Once I brought the mild-mannered schoolteacher into my bedroom, things got weird.
“Help me out, Litz! I’m struggling!” Danny yelled, as if hanging from a fire escape or dodging sniper fire. He wasn't. He was inside of me for the first time, a fact that made me want to throw on my clothes and leave. That we were having sex in my house presented something of an obstacle.
“I need to adjust the angle!” he continued, maneuvering my legs in a way that would either give rise to a theorem or a fracture. Dear God, I thought. This is what I get for sleeping with a math teacher.
Danny was my brother’s colleague and he’d asked me out a month prior at a Fourth of July party. He was well-read, dedicated to his economically-disadvantaged students, button-down handsome, and a bit of a goofball. He said he liked how my red bra poked out from under my white tank top and overalls — this was Seattle, 1997 — and I was charmed. Danny and my brother shared adjacent classrooms and a poker night, though, so we took things slowly, trying not to complicate our lives should we get bored or vexed. But we looked forward to each new date, laughing easily and encouraging each other’s career pursuits. For weeks we only kissed and while the sky didn't ignite, neither did it cloud.
We were, however, giddily anticipating the next step. Late one Saturday, we strolled the waterfront after dinner at my favorite Thai restaurant, and he rested his hand on my thigh as we drove home. When he said I made him happier than he’ d been in years, I kissed him for the duration of the next red light.
But now, quite unexpectedly, I practically hovered out-of-body and hoped no appendage got lodged some place requiring an x-ray or prompting a documentary.
"Danny, it’s okay, sweetie. You don't have to finish," I said. He was focused on his subsiding erection and didn't notice my bemusement.
"Wait, I can do this," he responded, sweat dripping from his clenched jaw. He pulled out and furiously rubbed against my left thigh, like a Boy Scout coaxing fire from two sticks.
"Aaaarrrrgggggghhhh!" he yelled and arched his back. I looked down at my leg. He was done. I rolled out of bed to get a towel and some distance. He reached for my arm.
"Wait," Danny said. "I want to hold you."
Careful not to smear remnant on my nightstand, I crawled under the sheets. He wrapped his arms around me. Usually, I enjoy the post-coital wind-down, but this time I wanted trauma counseling. Or solitude and a microwave burrito.
"Did you climax?" he asked, sounding like an instructional video.
"When I did. Just now." There was something poignant to his cluelessness, and it kept me from laughing. Or kicking him.
"No, honey. I didn't."
"The little-kid-on-a-bike technique doesn't work for me." He looked puzzled.
"You know, 'Look, Ma! No hands!'”
“Next time I’ ll try a different solution,” he said earnestly before drifting into a motionless slumber. I stared at the ceiling and wished there’d been leftovers from the Thai restaurant. The next morning he kissed me good-bye and said he couldn’t wait to see me again. I replied in turn, feeling guilty for not meaning it.
Usually, that would have been that. I’ve been in deeply meaningful relationships and a few that were perfectly ridiculous, but never have I stayed just so I could have a partner. Those people who boast, “I’ve never been single?” I think they’re idiots. What are the odds they just happen to meet the love of their life, or at least someone who intrigues them, the second their previous relationship ends?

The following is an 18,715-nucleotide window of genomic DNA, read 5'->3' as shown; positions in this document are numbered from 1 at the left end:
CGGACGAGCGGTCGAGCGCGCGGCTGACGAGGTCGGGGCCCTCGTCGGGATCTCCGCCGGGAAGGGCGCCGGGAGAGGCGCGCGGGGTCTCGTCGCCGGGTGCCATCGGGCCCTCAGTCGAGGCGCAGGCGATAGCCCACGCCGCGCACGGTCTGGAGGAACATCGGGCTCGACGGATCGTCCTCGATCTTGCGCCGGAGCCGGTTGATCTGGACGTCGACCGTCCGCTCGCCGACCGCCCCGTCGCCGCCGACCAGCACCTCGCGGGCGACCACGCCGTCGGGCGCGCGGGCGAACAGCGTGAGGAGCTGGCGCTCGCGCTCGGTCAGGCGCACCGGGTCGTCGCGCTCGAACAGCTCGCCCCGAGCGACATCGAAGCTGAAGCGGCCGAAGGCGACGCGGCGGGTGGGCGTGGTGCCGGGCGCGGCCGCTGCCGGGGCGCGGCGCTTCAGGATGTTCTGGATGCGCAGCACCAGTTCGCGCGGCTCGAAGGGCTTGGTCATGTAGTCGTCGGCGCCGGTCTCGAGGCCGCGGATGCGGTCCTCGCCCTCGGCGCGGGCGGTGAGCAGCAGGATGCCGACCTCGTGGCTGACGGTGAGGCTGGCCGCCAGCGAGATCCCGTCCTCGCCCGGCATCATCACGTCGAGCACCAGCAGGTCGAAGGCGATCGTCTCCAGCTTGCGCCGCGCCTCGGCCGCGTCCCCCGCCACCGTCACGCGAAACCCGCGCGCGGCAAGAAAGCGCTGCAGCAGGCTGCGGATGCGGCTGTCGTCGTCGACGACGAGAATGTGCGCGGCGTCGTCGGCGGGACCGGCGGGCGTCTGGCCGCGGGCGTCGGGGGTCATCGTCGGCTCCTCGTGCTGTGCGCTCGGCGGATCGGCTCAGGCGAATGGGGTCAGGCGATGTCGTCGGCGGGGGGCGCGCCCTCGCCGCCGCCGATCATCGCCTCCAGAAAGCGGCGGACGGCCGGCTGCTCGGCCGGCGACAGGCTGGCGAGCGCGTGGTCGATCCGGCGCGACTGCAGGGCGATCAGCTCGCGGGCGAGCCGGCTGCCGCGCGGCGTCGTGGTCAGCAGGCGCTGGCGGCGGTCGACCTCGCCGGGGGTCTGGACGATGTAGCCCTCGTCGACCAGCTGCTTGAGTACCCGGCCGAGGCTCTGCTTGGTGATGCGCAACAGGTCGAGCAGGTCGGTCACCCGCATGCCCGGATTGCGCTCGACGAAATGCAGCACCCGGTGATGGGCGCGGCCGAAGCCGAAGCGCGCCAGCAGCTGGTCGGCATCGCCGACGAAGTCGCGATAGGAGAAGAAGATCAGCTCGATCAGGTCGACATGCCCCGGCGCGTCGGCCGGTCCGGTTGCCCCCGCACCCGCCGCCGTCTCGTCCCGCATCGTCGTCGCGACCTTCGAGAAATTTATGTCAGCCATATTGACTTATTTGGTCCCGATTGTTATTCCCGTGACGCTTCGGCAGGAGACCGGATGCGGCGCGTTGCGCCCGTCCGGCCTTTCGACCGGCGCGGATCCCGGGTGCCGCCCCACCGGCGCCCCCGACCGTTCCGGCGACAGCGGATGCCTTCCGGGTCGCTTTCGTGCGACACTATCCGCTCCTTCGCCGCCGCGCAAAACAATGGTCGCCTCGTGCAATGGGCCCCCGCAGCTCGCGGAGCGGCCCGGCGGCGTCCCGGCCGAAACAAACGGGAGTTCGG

Yes, there’ s enormous societal pressure to couple but, you know, being single is not like facing the Gulag. I’ve traveled alone on countless jaunts, taken a book to dinner hundreds of times and endured some truly inane remarks from sundry relatives during the holidays. And, of course, I’ve been dumped, but I’m comfortable by myself and would rather be alone than in a relationship that’s obviously a front, a way to keep people from asking me, “ Why aren’t you in a relationship?”
Yet, I considered allowing Danny to become the exception to my rule. I had recently broken up with someone I loved because he wouldn’t commit, had an ill-begotten fling with an alcoholic actor, and had undergone yet another series of invasive medical tests. (I have CFIDS, an illness akin in many ways to MS.) It was an emotional perfect storm; I was worn out and I was lonely.
So I ignored the visceral response telling me dating Danny was as wise as gargling Drano, and listed the reasons I should: he had a Master’s degree from a prestigious university. Despite his parents’ millions, he’d opted to teach. He had a cyclist’s physique and eyes the color of blue raspberry Sno-cones. How many of our grandmothers spent their lives with men who gave them more children than orgasms? They might have been miserable, but economic reality and social mores forced them to stay put. Did I think I was better than our grandmothers? I could endure some horrific sex, at least until I taught Danny where the bits were and what they did. I would view it as a project, like the Panama Canal. Our grandmothers’ suffering wouldn’t be in vain.
On our next date, Danny and I saw Peter Greenaway’s The Pillow Book, which featured Ewan McGregor’s penis in a supporting role. For me, at least, the evening was off to a fine start. And I liked that Danny wasn’t threatened by the sight of a penis not his own. At dessert afterward, we cracked silly jokes over our Ephemere sundaes. I started to hope our first night in bed had been the sexual equivalent of the old theater adage, bad preview, good premiere. Maybe I should view the hapless ineptitude and misdirected ejaculation as the preview and tonight as opening night. I’d playfully direct him and our performance would merit a standing ovation. Or an “ O” of some kind.